prototype for operator proposal for review

Allen Wirfs-Brock allen at wirfs-brock.com
Tue May 17 23:02:14 PDT 2011


On May 17, 2011, at 9:49 PM, Luke Hoban wrote:

> If there were a more usable library variant of Object.create instead, it seems the new syntax here would not be as necessary.
>  
> Instead of:
>   var  o = myProto <| {
>        a: 0,
>        b: function () {}
>   }
>  
> You could do:
>   var  o = Object.make(myProto, {
>        a: 0,
>        b: function () {}
>   })
>  
> A few more characters, but still addresses the major issue preventing wider Object.create usage (the use of property descriptors).  A library solution also keeps the benefit of not needing new syntax, and being available to text/javascript.  As noted in the strawman, similar functions on Array and Function could support the other scenarios described in the proposal.

That isn't really what this proposal is about, but it is what the http://wiki.ecmascript.org/doku.php?id=strawman:concise_object_literal_extensions proposal addresses. 

The primary scenario is what some people call "subclassing" the various built-in classes of objects that have special internal state and behavior. The most important of these "classes" are Array, Function, and RegExp.  Programmer want to be able to create instances of these whose direct [[Prototype]] is different from the default. (in most cases the desired prototype will inherit from the default)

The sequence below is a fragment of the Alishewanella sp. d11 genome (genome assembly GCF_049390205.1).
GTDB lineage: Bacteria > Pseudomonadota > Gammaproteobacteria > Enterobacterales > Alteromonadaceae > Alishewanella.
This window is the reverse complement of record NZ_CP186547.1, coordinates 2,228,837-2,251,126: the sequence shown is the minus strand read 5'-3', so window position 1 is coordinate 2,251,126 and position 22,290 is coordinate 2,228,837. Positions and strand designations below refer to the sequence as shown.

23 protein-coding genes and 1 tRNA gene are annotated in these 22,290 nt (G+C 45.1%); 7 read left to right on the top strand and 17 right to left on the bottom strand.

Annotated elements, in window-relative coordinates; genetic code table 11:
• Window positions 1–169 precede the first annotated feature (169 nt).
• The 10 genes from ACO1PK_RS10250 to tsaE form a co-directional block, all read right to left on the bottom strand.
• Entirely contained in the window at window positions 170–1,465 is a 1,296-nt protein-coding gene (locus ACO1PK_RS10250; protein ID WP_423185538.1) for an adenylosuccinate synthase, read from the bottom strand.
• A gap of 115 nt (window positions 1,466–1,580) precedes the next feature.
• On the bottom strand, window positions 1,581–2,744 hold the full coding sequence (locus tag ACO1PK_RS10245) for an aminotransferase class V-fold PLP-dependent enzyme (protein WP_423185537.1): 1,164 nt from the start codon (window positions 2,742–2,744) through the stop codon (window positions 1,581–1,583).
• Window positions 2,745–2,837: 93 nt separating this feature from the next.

Specifying the prototype for an object literal  is also a scenario but I wouldn't necessarily say it is more important than the other.

>  
> It seems the syntax is perhaps aiming to avoid needing to allocate an intermediate object – but I imagine engines could potentially do that for Object.make and friends as well if it was important for performance?

An implementation might try to optimize such functions as you describe, but because both the global binding to the base  object and the property binding of the method are mutable you at least have to have a dynamic guard on any fast path and still have to generate the code to create the arguments and do a regular call if the guard fails.  I made the same argument for Object.create and I'm not aware of implementation that have yet to optimize it in this manner.

Another difference from the function approach is that the function can assume it is being passed a new object or even any object of the kind it is expect. The <| ooperator is syntactically required in the current proposal to have a literal form as its right operand so both implementations and human code readers can determine by examination what [[Class]] of object is being created.


Allen
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